Red April – The Harmaja Subhunt

Finnish territory apparently was intruded upon yesterday and today (27-28.04.2015). It is only logical to compare this to the so called Red October-incident that took place within Swedish waters last autumn, and while I am aware that others have already done so, I decided to have a go at it anyway.

The Intrusion

First a recap of the events: Yesterday an underwater listening station picked up a “loud and clear” sound that indicated the presence of underwater activity outside of Harmaja, at the outskirts of Helsinki. The vessel on call, mine ship FNS Uusimaa, was called to the scene. Sometimes later, the second vessel on call, fast attack craft FNS Hanko, was alerted, and the Finnish border guards were informed. The border guards responded by sending the patrol vessel VL Turva. Of note is that the most competent ASW-ships in the Finnish navy, the Rauma-class fast attack crafts, are all temporarily out of service since February, due to hull cracks. Of the three vessels involved, only Uusimaa can be said to have a serious anti-submarine capability, with Turva not being armed in peacetime and Hanko lacking in search equipment.

VL Turva, the brand new flagship of the Finnish border guards. Source: Wikimedia Commons/Cha già José

Still, contact was renewed around 01:30 in the early hours of today (28.04.2015), and after the “underwater object” had been tracked for around an hour and a half, the Commanding Officer of Uusimaa decided to fire warning charges. These are not depth charges per se, but rather small handheld charges that detonate underwater, their aim being to tell the submarine “We know you’re there, and we don’t like it. Please move on!”

At around 03:00, six charges were dropped by Uusimaa, the result of which was that “no further warnings, or depth charges, were needed”. In other words, the underwater object left Finnish waters. Later today the naval vessels left the scene of the operation, while the border guards have started an investigation into the incident. The investigation includes going through all acquired material, and may take weeks. Obviously, major parts of the investigation will probably never be released to the public, due to the sensitive nature of the information, e.g. the location and capabilities of the underwater listening stations.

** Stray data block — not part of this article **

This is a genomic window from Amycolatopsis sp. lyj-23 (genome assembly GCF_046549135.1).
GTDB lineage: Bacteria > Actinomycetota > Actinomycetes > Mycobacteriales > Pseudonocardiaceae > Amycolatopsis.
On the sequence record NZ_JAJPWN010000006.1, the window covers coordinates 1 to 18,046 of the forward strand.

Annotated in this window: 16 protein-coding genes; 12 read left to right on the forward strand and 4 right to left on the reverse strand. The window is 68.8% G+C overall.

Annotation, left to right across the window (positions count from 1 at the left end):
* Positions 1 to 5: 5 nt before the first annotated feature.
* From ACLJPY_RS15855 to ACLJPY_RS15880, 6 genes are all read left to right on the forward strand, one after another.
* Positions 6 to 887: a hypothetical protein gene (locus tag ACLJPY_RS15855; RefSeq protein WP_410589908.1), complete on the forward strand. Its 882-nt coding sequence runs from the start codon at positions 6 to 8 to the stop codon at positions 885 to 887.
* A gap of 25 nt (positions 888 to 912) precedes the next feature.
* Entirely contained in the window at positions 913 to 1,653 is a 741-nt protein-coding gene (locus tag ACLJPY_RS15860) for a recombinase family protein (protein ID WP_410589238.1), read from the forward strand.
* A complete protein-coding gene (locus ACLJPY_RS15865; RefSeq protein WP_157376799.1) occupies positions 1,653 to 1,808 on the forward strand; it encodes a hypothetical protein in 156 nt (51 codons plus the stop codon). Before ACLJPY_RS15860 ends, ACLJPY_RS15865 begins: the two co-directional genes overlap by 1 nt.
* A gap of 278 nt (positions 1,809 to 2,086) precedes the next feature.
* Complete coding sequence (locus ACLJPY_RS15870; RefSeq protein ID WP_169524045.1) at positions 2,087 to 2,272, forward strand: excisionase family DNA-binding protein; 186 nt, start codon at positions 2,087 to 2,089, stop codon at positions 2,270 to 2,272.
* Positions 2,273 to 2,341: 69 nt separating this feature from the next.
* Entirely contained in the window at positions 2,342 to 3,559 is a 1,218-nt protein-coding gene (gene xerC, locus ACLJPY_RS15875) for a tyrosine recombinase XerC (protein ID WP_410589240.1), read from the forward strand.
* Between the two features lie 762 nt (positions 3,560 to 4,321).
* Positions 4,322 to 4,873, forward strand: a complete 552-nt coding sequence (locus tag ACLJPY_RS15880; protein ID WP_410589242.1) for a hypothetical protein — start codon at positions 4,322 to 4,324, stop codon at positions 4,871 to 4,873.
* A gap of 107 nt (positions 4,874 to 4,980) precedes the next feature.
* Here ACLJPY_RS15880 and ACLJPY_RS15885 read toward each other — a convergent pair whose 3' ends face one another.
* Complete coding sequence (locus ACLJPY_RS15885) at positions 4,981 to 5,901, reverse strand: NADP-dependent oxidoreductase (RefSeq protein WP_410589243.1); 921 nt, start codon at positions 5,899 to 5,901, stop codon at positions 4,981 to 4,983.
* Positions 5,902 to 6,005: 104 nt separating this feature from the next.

To note is that so far the nature of the “underwater object” has not been confirmed, but a small submarine seems to be the most likely culprit. However, this gives Finland and Sweden an opportunity to “compare notes”, and check if it was the same intruder, and what can be learnt from these two incidents.

Similarities

To begin with, the obvious case is that both non-aligned nations in northern Europe have seen their waters intruded upon by an unknown nation within the time span of less than a year (curiously enough, none of the NATO-states have reported the same thing). In both cases, it happened during the interregnum after parliamentary elections. In Finland’s case, today was the day Juha Sipilä officially got the mission to form a government.

If this is a message aimed at scaring Finland away from NATO by a show of force, I believe it will fail. Most probably, it will not have any major effect on the Finnish opinion, and in the case it does, it will most probably only give the pro-NATO side a small push forwards.

FNS Uusimaa (05). Suorce: Puolustusvoimat
FNS Uusimaa (05) firing ASW rockets. These are the probable weapon of choice if the order to destroy the intruder would have been issued. Suorce: Puolustusvoimat

In both cases, the navy responded in force, and was rather open with information about the event (and in both cases, the press was happy to fly over the area with their helicopters to provide live feeds). I would especially like to express my appreciation of the open and straightforward communication with the public that the navy initiated, something that has not always been the case.

The Differences

There are, however, notable differences. First and foremost, while the Swedish operation was deep inside Swedish waters, the Finnish contact was on the edge of Finnish territory. This meant that the Finnish operation was of a very different nature, with the main aim seemingly being to chase away the intruder. As far as I know, there was never any use of either alert or depth charges during the Swedish operation, which might be an indication of the Finnish vessels acquiring a better fix on their target (the other alternative is that the Swedish vessels were trying to fire for effect, which naturally requires a higher degree of target identification than alert charges).